The Sleeper of the Coastal: Why the North Carolina Tar Heels Could Be the Surprise of the ACC

When North Carolina head coach Larry Fedora and his team walked off the field following a 40-21 loss to Rutgers in the inaugural Quick Lane Bowl last December, there could only be reflection and thought about how their 2014 season slipped away.

The 524 yards of total offense allowed and 40 points given up in the bowl finale officially closed the book on one of the worst defenses in ACC history, a problem which Coach Fedora vowed to remedy in the off-season. Last year, the Tar Heels ranked 117th out of 125 Football Bowl Subdivision teams in total defense, as they allowed an average of 497.8 yards per game and 67 total touchdowns. The 31 passing touchdowns that torched their secondary was an Atlantic Coast Conference record. To make matters worse, they were 122nd in the country in third down defense, giving up first downs at a rate of 49%. Ouch.

Enter new defensive coordinator Gene Chizik, the former Auburn head coach who led the Tigers to a 2010 National Championship with Cam Newton at quarterback. While Chizik’s defenses as head coach at Auburn varied considerably from year to year, he is a proven commodity as a defensive coordinator. As defensive coordinator in the 2002 season, the beginning of his first stint with the Tigers, the team finished 13th nationally in points allowed, only giving up 17.8 points per game against a schedule that stacked up as the 22nd toughest in college football. The success as defensive coordinator continued in the following seasons for Chizik, as Auburn finished fifth in total defense in 2003 and 2004, and their 11.3 points per game allowed in the 2004 season led college football. In 2015, in order for the Tar Heels to compete for a conference title, they do not need to be a top ten defense, especially when the offense is as explosive as theirs can be. They simply need to improve.

Marquise Williams scrambles against Virginia Tech last season.

Speaking of the offense, the ‘Heels return 10 out of 11 starters on that side of the ball, and it all begins with their dual threat quarterback Marquise Williams. Williams is Mr.Everything for the powdered blue, as he is coming off of a 2014 campaign in which he completed 63% of his passes for over 3,000 yards, while tossing 21 touchdowns to only nine interceptions. In addition to the work with his arm, Williams led the team in rushing with 193 carries for 788 yards and 13 touchdowns. Assuming he stays healthy for the duration of the schedule, Larry Fedora has a proven veteran quarterback, which is so pivotal to success at the FBS level.

Not only does Marquise Williams return, but his offensive line and all of his offensive weapons are back as well. The running game is in good hands with junior T.J. Logan, senior Romar Morris, and sophomore Elijah Hood. The trio combined for 1,119 yards and 11 touchdowns to spell their quarterback’s running ability last season. At receiver, kick returning extraordinaire Ryan Switzer and his 757 receiving yards return in the slot, along with three huge 6’5″ targets in Quinshad Davis, Mack Hollins, and Bug Howard. Davis, Hollins, and Howard had 16 total touchdowns between the three of them a year ago, and they provide Williams with big targets on the outside and in the red zone. The Tar Heels finished last season ranked 45th nationally in total offense and averaged 429.8 yards per game. These numbers should remain constant, and even have a chance to improve with another year of continuity in the offensive system.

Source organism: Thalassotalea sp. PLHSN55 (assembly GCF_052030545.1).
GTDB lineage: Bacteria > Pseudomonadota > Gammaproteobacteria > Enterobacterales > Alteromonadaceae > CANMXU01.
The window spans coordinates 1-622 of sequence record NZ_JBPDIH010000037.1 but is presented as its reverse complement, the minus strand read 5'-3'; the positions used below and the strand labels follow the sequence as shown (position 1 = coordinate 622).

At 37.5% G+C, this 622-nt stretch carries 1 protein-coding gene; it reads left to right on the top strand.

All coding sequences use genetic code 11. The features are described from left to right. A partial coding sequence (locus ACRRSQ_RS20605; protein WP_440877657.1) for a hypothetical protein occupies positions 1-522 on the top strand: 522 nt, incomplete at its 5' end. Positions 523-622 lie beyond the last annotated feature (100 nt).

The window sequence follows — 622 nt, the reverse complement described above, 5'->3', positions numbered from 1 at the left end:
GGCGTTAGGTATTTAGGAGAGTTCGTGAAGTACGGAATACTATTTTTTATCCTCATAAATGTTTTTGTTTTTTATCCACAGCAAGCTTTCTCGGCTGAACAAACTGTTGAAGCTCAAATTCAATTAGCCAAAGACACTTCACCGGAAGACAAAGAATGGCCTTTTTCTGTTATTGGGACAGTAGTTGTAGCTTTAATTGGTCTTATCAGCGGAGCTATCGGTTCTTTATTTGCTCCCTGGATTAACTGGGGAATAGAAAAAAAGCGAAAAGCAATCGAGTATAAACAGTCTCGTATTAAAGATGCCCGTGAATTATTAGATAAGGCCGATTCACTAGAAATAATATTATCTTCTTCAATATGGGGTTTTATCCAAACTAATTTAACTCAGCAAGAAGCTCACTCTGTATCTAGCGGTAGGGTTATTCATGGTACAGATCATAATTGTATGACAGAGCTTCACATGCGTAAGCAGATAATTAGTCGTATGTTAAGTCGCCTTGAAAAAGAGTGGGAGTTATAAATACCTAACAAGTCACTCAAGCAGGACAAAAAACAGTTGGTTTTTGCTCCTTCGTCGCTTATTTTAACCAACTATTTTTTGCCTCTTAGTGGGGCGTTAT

With a spectacular offense and improved defense, there stands a very good chance the ‘Heels will improve. Additionally, they play in the lesser of the two divisions in the ACC, and their scheduling draw for this season in conference is quite good. While they draw Georgia Tech and Virginia Tech on the road, they do not play Florida State or Clemson out of the Atlantic division, and their third toughest conference game against Miami is at home. It is not inconceivable for the ‘Heels to go 6-2 in the ACC with losses to Georgia Tech and Virginia Tech and go to the conference championship. The Hokies have questions on offense and typically fall victim to the upset bug at some point throughout their schedule in conference (See 6-3 double overtime loss to Wake last November). Meanwhile, the Yellow Jackets have a brutal schedule, featuring dates at Clemson, at Miami, and a home game against Florida State. Georgia Tech could own the conceivable tiebreak against North Carolina, but could end up losing more than two games in conference play anyway.

At the end of the day, consistency on both sides of the football will rule the day. Larry Fedora is coaching for his job this season, and his team must play with a chip on their shoulder. The defense will improve, but unless they limit the big plays in the secondary that broke games open for their opponents in 2014, the improvement will not be large enough to propel them into serious conference contention. All questions will be answered soon, beginning with when they take the field this Thursday night against the South Carolina Gamecocks.


Follow me on Twitter @MikeMcDanielACC and check out InsideTheACC on Facebook and on Twitter @InsideTheACC.


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